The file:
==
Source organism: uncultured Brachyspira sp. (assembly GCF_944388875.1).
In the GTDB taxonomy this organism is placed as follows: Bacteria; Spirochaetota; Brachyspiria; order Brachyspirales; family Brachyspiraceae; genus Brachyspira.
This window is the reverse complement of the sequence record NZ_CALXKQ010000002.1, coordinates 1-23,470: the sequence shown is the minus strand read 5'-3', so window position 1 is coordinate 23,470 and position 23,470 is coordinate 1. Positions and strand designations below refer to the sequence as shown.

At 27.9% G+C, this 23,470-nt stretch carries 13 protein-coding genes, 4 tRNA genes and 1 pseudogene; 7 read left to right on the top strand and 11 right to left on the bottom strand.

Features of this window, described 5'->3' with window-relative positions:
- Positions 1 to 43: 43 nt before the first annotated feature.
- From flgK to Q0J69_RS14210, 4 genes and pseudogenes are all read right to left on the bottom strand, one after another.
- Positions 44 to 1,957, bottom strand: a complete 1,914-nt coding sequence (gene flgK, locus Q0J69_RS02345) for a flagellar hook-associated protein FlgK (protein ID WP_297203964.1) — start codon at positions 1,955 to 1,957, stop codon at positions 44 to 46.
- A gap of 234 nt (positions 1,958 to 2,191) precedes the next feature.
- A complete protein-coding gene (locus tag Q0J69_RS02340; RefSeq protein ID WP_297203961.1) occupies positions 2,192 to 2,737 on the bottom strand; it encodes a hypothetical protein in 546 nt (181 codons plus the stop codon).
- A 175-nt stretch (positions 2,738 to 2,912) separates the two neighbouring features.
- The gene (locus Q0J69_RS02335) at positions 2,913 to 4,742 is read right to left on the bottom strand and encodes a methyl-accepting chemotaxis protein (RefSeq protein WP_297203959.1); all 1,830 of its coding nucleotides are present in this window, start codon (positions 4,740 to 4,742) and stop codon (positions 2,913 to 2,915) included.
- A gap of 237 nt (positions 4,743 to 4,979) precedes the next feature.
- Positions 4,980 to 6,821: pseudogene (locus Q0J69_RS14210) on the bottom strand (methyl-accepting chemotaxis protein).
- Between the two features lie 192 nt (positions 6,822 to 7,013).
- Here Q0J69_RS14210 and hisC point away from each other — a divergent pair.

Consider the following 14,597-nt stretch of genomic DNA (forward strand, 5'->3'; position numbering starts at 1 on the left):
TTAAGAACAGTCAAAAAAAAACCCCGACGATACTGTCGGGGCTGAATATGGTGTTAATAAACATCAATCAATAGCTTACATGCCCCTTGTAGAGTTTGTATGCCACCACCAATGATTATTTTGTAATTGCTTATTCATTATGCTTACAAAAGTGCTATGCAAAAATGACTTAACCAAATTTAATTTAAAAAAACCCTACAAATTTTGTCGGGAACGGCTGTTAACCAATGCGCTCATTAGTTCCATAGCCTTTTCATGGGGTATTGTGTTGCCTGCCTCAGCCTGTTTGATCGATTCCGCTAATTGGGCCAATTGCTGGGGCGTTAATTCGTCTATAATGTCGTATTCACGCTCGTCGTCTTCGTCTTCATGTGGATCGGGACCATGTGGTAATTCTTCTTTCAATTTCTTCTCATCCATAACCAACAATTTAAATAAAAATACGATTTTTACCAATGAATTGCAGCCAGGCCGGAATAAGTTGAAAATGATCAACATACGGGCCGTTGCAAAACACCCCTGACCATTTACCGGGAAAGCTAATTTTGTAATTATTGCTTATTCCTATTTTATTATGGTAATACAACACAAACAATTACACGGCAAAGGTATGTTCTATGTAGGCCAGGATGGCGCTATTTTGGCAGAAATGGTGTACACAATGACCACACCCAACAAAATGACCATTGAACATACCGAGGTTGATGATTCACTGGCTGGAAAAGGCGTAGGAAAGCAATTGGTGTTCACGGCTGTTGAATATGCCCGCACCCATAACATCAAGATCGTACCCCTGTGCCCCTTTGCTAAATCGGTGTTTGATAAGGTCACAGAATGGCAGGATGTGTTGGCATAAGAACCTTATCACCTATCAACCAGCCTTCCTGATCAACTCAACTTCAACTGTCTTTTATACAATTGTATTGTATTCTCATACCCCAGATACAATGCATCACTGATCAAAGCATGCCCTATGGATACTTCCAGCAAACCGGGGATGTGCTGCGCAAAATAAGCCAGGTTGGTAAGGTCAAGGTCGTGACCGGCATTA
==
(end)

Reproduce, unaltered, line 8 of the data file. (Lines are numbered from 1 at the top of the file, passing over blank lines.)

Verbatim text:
- Positions 44 to 1,957, bottom strand: a complete 1,914-nt coding sequence (gene flgK, locus Q0J69_RS02345) for a flagellar hook-associated protein FlgK (protein ID WP_297203964.1) — start codon at positions 1,955 to 1,957, stop codon at positions 44 to 46.